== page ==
Tonight is the eve of Tu B’shvat, the Jewish festival that celebrates the “New Year of the Trees.” According to the Talmud, Tu B’shvat marks the dividing point for the tithing of the fruit from trees for the year to come. Throughout the centuries, this festival has been announced by the blossoming of the white almond blossoms that proliferate throughout the central and northern parts of the land of Israel.
As a celebration of the natural world and the tentative beginnings of spring, Tu B’shvat has been celebrated in different ways during different eras of Jewish history and through a variety of Jewish cultural contexts around the world. But with the rise of the Zionist movement and the establishment of the state of Israel, Tu B’shvat has become, for many Jews, almost exclusively associated with the Jewish National Fund’s fund raising efforts to plant pine forests throughout modern-day Israel.
In a recent blog post, my friend and colleague Cantor Michael Davis underlined the darker legacy of this particular Tu B’shvat observance, noting that the JNF’s mission to create Jewish facts on the land has led to tragedy for the Palestinian people:
My first home in Israel was in a little village in the Jerusalem hills. On the bus to school in Jerusalem, I could see the pine forests stretching from the crest of the hilltops down to the dirt trail at the base of the slopes. Sometimes, I would go on hikes along these trails, passing through the deserted stone buildings of Lifta at the entrance to Jerusalem. Close up, I could see the man-made stone terraces hidden by the trees.
Occasionally, you would come across broken stone walls tracing the shape of a ruined house. The pines blurred the lines of previous ownership and concealed the destruction of Palestinian civilization that happened with the birth of the State. (Over) 80% of the forests were planted after the birth of the State of Israel, many of them on land vacated by the departing indigenous population. Some 80% of the Palestinian population left in 1948, never to return. And this project continues with JNF’s focus on land in the Palestinian areas of the State of Israel in the Galilee and Negev and the secretive planting of trees in the West Bank. (In a call-in interview that JNF just posted on YouTube, the organization’s CEO, Russell Robinson, does not answer a caller’s question about JNF tree planting over the Green Line.)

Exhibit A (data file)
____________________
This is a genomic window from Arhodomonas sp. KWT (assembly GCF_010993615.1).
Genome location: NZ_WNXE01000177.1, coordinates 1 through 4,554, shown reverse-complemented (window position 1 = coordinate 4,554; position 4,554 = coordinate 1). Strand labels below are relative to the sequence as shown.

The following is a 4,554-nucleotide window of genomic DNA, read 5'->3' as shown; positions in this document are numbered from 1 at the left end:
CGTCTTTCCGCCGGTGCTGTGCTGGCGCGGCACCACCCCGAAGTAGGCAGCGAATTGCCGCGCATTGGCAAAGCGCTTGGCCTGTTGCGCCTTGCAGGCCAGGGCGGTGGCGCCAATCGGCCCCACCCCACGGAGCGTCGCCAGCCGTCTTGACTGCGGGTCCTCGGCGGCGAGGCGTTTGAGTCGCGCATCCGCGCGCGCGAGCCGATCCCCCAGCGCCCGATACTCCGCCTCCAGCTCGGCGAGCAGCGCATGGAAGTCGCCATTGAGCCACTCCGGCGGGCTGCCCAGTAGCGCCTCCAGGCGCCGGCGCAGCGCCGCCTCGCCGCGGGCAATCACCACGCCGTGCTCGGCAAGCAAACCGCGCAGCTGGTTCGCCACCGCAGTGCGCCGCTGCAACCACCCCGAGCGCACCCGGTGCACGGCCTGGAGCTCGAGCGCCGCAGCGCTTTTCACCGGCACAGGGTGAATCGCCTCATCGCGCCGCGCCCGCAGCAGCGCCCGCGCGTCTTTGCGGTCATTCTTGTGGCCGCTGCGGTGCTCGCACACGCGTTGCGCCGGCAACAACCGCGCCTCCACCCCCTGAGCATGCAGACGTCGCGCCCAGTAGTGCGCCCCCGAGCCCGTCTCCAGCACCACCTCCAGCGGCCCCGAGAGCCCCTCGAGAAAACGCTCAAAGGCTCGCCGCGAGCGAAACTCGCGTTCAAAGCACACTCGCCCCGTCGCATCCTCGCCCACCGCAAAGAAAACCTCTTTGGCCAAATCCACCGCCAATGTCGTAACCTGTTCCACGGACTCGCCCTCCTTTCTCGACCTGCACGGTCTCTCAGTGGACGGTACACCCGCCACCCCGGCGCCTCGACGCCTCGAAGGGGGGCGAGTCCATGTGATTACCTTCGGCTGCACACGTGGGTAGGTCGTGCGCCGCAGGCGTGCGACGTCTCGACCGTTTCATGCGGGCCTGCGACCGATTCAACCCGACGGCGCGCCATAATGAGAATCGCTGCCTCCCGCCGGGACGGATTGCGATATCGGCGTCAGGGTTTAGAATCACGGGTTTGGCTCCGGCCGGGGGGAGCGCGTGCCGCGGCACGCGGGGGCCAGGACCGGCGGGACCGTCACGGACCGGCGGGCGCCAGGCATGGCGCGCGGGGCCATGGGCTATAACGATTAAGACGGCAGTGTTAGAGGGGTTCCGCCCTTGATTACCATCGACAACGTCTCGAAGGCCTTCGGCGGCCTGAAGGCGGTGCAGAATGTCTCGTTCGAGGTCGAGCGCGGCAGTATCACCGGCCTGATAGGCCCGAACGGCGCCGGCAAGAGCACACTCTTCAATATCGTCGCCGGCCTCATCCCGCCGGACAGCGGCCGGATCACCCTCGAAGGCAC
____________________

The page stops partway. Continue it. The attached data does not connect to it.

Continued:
I was particularly struck by Cantor Davis’ observation that the forests of the Jewish National Fund forests are not fruit–bearing, but pine:
It is deeply symbolic then that the early 20th century Eastern European settlers chose a non-native, barren tree. Symbolically and in a real sense, this foreign tree displaced the olive trees of the indigenous population.
Might there be a way to decouple Tu B’shvat from this destructive legacy of colonialism and disenfranchisement? I’d like to suggest one possibility:
I’ve long noticed the power of celebrating this “harbinger of spring” in the colder climates of the northern-hemisphere diaspora, where we are barely one month into winter and the landscape is filled not by the white of newly-budding almond blossoms, but by the white of snow-covered trees.
While some might think this would be an unlikely setting to celebrate Tu B’shvat, I actually find it quite profound to contemplate the coming of Spring in the midst of a Chicago winter. It comes to remind us that even during this dark, often bitterly cold season, there are unseen forces at work preparing our world for renewal and rebirth. Deep beneath the ground, the sap is beginning to rise in the roots of our trees. In the chilly diaspora, we can celebrate the invisible forces of liberation reborn underground even as the prison of winter seems to reign above.
Thus we observe Tu B’shvat as a welcome reminder that spring will always follow winter; that even in the coldest and darkest of times, the unseen power of liberation will inexorably rise up.
I encourage you to reclaim Tu B’shvat as a celebration of liberation: seasonal, spiritual, political, or all of the above.
Click here for more information on how you can support tree-planting for justice, not disenfranchisement.